The Thank You that Heals
by Patrice Chamberlain
Transplant recipients are often overwhelmed with how to appropriately thank their donor family. While the fear of acknowledging a bittersweet situation can prevent one from communicating, it is actually this correspondence that can transform the healing process for both donor families and recipients.
“I strongly encourage all transplant recipients to send their donor family a note of appreciation—it makes such an impact and helps promote organ donation,” says Nikole Neidlinger, M.D., medical director for California Transplant Donor Network (CTDN), the regional organ and tissue recovery agency. Neidlinger has met more than 150 donor
families and seen first-hand the peace that a thank you note provides. “Donor families routinely want to know about recipients. Organ donation allows their loved one to have a legacy.”
California Transplant Donor Network Guidelines
California Pacific’s Kidney Team strongly encourages all transplant recipients to write their donor family and offers the following guidelines from CTDN.
A thank you card or short letter can be sent at any time.The note can include your name or be sent anonymously. It can be as short as “Thank you for your gift of my kidney,” or lengthier. Donor families appreciate learning relevant information such as your age, occupation and hobbies along with how the transplant has impacted your life.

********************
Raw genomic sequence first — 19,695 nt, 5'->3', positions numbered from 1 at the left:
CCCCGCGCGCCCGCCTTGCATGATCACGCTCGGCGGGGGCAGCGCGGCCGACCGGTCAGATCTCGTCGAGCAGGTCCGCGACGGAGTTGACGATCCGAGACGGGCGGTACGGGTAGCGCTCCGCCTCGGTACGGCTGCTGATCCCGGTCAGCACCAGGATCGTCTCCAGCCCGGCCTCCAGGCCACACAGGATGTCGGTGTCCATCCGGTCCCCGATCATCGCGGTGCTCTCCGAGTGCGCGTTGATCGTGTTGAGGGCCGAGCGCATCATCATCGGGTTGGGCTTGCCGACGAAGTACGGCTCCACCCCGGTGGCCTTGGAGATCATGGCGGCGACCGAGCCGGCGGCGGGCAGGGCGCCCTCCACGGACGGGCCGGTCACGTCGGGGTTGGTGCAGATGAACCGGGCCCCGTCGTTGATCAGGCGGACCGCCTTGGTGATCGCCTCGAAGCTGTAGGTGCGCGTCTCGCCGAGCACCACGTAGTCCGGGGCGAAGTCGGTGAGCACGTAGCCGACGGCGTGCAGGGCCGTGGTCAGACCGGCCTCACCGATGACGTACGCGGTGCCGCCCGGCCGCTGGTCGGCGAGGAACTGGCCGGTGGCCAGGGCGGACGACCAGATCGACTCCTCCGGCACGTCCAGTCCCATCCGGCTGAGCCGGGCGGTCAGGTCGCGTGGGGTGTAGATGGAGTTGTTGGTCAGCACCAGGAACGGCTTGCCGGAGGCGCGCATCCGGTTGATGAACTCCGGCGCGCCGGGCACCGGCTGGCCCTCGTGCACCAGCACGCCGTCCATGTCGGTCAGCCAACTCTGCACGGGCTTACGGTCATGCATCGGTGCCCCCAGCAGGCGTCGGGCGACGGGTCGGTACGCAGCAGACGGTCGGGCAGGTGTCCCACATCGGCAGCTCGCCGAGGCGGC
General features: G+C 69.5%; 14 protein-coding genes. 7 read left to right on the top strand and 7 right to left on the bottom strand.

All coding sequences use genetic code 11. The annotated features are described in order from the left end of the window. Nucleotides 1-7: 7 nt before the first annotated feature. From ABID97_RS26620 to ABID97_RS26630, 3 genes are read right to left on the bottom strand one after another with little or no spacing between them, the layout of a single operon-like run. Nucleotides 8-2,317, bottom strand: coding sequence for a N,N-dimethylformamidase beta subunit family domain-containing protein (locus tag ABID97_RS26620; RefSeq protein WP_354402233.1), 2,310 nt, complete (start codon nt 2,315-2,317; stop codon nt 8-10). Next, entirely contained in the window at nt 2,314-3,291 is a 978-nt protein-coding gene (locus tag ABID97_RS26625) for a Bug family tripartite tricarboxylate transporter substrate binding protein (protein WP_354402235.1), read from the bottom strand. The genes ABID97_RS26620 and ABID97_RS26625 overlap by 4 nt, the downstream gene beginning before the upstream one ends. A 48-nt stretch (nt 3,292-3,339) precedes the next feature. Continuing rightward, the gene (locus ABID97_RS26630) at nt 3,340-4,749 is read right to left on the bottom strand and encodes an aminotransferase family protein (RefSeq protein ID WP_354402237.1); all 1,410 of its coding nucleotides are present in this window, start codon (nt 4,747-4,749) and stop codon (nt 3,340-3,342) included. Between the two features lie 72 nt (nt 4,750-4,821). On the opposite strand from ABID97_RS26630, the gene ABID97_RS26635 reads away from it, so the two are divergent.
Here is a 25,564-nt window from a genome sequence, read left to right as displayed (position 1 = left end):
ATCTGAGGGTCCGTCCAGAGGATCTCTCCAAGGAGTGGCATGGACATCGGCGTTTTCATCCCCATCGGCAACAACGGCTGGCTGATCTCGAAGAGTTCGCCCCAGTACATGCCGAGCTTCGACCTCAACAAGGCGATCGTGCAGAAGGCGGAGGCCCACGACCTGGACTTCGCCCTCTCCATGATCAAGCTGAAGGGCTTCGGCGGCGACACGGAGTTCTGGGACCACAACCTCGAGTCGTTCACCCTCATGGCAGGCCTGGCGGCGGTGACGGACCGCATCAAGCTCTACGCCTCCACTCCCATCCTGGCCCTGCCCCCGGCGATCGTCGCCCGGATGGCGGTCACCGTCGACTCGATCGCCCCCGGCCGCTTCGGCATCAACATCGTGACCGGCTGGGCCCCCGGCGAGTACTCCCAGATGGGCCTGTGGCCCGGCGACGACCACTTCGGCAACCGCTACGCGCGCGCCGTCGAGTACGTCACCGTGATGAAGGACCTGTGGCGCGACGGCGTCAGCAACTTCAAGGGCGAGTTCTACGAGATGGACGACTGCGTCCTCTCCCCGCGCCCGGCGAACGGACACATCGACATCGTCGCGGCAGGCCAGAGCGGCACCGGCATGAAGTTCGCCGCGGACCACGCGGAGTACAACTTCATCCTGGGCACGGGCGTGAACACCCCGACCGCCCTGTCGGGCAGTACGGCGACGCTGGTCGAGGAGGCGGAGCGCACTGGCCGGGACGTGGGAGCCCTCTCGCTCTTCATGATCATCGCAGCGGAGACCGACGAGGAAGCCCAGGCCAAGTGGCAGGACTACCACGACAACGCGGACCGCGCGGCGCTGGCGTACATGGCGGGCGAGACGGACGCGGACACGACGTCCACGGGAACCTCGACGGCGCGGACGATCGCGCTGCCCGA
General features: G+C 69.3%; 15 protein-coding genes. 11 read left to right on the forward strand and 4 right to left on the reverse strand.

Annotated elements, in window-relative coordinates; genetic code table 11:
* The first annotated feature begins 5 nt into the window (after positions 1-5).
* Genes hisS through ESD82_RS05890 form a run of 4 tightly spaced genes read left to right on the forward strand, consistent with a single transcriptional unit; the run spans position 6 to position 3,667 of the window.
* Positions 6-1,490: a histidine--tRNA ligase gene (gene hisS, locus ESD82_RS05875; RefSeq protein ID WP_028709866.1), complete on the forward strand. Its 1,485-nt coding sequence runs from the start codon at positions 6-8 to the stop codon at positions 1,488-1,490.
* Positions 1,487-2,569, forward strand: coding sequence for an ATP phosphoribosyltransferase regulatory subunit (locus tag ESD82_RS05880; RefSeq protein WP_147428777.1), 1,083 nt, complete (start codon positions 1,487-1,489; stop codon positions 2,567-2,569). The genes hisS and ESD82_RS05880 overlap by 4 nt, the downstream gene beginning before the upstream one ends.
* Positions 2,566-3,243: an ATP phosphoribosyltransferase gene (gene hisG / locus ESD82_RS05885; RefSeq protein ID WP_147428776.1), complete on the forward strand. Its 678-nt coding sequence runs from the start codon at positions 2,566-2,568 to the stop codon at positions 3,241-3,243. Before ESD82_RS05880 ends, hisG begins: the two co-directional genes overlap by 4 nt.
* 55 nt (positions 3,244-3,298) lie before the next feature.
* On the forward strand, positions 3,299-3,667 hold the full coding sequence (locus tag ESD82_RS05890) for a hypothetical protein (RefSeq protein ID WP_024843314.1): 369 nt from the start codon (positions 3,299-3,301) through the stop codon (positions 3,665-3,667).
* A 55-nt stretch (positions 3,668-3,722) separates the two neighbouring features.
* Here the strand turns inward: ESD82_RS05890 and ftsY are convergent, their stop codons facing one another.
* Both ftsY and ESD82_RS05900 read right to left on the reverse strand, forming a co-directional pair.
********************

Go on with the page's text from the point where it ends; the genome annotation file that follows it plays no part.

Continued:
Send the note to CTDN and they will get it to your donor family.Mail your correspondence, along with a note including your name, date of transplant, organ transplanted and hospital where the transplant occurred to:
California Transplant Donor Network
1000 Broadway Suite 600
Oakland, CA 94607
Communication is channeled through CTDN although direct communication may occur if both parties agree.Some donor families find it helpful to write the transplant recipient about their loved one and the family’s decision to donate. Others, however, may be appreciative of a letter from the recipient but may still be dealing with their loss and choose not to respond.
article from Spring Summer 2011Kidney Review newsletter